November 17 at 09:30
Yesterday was my day off and rather brilliantly, for the first time in ages, it coincided with Friend Who Knows Big Words' day off. She has every Wednesday off to look after her three-year-old daughter — Mini C – and yesterday, I spent the day with them, too.
And what a brilliant day it was – we went to Kew Gardens and explored the log trail, spied the river through the trees and went in search of Queen Charlotte's Cottage. I introduced Mini C to the joy that is the Flight Radar app and we sat on a bench eating Hula Hoops while I told her which planes were coming in on the Heathrow flight path.
It was brilliant. But something was missing. And that was me being able to hear what Mini C was saying. When it was just us three and we are sat next to each other, I could mostly work out what she was saying. But when we were walking and talking, or climbing or running or doing anything that stopped my ability to lipread, I couldn't hear her at all.
It was so frustrating. Children that age are full of questions and love the interaction and Mini C was only getting in half from me. I missed her questions about the crocodile log, her pointing out something she'd seen her miniature vantage point and a lot of her general chit chat. It really did make me wish I could hear a bit more.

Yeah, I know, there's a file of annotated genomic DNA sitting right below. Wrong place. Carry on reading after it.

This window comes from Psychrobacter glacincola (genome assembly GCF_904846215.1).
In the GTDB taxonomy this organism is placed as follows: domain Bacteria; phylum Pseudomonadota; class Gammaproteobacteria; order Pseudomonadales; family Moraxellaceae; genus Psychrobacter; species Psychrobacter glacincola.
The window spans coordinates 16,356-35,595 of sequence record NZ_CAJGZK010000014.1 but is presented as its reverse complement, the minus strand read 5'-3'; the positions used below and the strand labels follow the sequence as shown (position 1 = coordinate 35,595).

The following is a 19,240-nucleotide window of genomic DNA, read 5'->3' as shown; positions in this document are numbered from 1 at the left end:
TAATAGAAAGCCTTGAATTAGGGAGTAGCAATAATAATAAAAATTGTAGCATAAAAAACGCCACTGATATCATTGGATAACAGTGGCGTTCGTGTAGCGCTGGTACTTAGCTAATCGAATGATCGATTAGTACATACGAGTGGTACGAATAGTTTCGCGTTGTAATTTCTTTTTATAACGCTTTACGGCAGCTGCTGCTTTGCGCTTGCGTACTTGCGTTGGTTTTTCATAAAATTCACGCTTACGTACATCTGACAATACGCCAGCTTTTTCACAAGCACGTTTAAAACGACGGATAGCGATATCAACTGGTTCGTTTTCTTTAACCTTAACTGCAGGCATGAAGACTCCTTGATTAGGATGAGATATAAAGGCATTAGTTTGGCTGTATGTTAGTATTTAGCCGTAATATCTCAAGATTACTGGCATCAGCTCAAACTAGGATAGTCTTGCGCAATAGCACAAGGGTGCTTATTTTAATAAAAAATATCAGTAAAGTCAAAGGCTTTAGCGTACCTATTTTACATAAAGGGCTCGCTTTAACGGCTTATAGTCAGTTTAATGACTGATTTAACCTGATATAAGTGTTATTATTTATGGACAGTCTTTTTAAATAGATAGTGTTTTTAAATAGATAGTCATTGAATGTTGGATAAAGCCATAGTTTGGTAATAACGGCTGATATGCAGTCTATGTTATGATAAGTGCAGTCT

I always used to think that I didn't like children much. I found them hard to understand. But I love Mini C more than anything – she's amazing, brilliant, wonderful, fabulous and every other adjective under the sun.
I think what I don't like is that I can't hear children. I feel one step removed from them. From their chatter and questions. And I have no idea what to do about that.
Luckily however, it seems to bother me more than Mini C – who demanded that her ma send me a drawing she'd done for me via What's App just half an hour after we parted. Mini C seems completely at ease with my deafness – and that's what I am going to keep reminding myself.